The current market value of Sasol is about R69.9 billion, or R105.00 per share. This represents a 26% discount to our fair value. We believe that, at the current share price, this company offers exceptional investment value.

How much should you invest in Sasol?

If you have a relatively small portfolio (R50,000 to R100,000), you may want to invest R10,000 to R12,000 in Sasol. If you have a bigger portfolio, you may want to invest between 12% and 15% of your portfolio in Sasol.

Table: Sasol compared with some of the major oil companies
Market Capitalisation (USD billion)
Royal Dutch (Shell)

We can see from this table that Sasol is a rather niche player on the world stage. We think that Sasol will be able to grow its global energy market share by leveraging off its unique world-class technologies. It has greater growth potential than its much bigger competitors.

Recent news

3 December 2002: Sasol expects April New York listing

Sasol, which is currently listed on the Nasdaq, is expected to list on the New York Stock Exchange in Apr 2003. CE Pieter Cox expects the listing to raise the profile of Sasol.

29 November 2002: Sasol appoints financiers for Qatar gas plant

Sasol and Qatar General Petroleum have appointed fifteen banks to finance their USD700m construction a 30 000 bbl/day Slurry Phase Distillate process facility in Qatar. The plant will be built at Ras Laffan in north-east Qatar, producing high quality diesel and naphtha.

25 November 2002: Sasol receives prestigious international award

Sasol has been awarded the International Coal Company of the Year Award for 2002 for its ability to uphold business and human growth prosperity. This prestigious award was handed over at the 2002 Platts/Business Week Global Energy Awards in New York.

6 November 2002: Sasol to build new plastics plant

Sasol has announced that it intends to build a R2bn plastics plant in Sasolburg. The plant will produce 220 000 tons of low-density polythylene per year. The new works will be supplied with gas from Mozambique via the company's USD1.2bn pipeline project.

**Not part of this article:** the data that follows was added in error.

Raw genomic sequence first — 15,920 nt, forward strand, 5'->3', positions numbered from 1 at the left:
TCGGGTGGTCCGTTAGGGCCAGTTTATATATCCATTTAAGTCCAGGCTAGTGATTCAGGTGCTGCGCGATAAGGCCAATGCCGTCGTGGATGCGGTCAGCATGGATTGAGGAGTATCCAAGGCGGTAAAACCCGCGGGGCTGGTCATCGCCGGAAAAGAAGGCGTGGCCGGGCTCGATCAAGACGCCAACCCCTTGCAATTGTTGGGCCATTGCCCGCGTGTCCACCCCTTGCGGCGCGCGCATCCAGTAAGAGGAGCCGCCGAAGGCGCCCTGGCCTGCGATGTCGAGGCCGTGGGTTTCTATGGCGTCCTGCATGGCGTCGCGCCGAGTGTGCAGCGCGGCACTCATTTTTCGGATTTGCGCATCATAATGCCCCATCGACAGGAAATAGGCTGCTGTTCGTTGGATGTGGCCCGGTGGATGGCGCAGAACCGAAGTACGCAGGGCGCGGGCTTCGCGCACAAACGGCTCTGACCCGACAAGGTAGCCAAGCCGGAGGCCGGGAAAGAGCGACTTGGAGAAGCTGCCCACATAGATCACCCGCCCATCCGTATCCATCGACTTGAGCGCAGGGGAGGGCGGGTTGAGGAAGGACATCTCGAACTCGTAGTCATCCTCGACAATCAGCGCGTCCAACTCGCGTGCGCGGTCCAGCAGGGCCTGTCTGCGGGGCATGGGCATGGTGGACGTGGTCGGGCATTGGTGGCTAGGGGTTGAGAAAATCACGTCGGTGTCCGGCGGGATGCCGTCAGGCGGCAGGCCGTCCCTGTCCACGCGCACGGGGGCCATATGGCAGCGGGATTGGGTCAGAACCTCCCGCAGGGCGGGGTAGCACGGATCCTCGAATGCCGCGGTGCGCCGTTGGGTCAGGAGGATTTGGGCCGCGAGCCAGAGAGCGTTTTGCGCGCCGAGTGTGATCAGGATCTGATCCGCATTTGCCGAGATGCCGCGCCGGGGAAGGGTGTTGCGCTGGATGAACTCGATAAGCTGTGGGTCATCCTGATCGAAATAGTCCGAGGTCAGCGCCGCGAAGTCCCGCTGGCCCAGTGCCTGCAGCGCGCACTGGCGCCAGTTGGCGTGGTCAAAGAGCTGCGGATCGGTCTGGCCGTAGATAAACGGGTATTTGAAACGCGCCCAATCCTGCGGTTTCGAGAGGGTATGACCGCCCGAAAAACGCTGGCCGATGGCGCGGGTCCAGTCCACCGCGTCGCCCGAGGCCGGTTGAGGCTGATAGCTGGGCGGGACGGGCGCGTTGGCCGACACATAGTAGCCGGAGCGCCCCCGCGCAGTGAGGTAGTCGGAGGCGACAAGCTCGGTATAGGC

10 September 2002: Sasol plans a new joint venture in Qatar

CE Pieter Cox announced that Sasol was considering a major new gas-to-liquids joint venture in Qatar. If the new Qatar investment went ahead it would be in addition to Sasol's existing R8bn joint venture with Qatar Petroleum, with a plant being built at Ras Laffan in Qatar and is expected to start up in 2005. The plant being built in Qatar would produce 34 000 barrels a day, but if the additional plant was built this would add a further 100 000 barrels a day.

14 August 2002: Sasol to enjoy benefits of Malaysian joint venture

Sasol is likely to enjoy the benefits of a R1.2bn Malaysian joint venture investment that was first launched by the companyys FD, Trevor Munday. Sasol has a 40% stake in the Petlin polyethylene plant and a 12% stake in the neighbouring Optimal Olefin facility, which produces ethylene. At the time the Malaysian plants were commissioned at the beginning of 2002, Munday said that there was no trouble in finding a market for the output. Malaysia is Sasol's first substantial foothold in Asia, although the SA multinational is looking at the possibility of developing a gas to liquid plant in nearby Australia.

Buying opportunities alert
Ceramic Industries: Since our recommendation in November 2002, this company has been trading at between R75 and R80 per share. It still presents an excellent buying opportunity. The interim results will be coming out in March, and we expect another good set of results from this company.

Pick ‘n Pay: Since our recommendation in December 2002, the share price has fallen back sufficiently to be slightly below our fair value of R13.40. It now presents a buying opportunity.

Which stockbroker is the best for you – Part 1
A word or two on stockbrokers

A stockbroker fulfills an important role in your equity investment. The basic functions of a stockbroker are: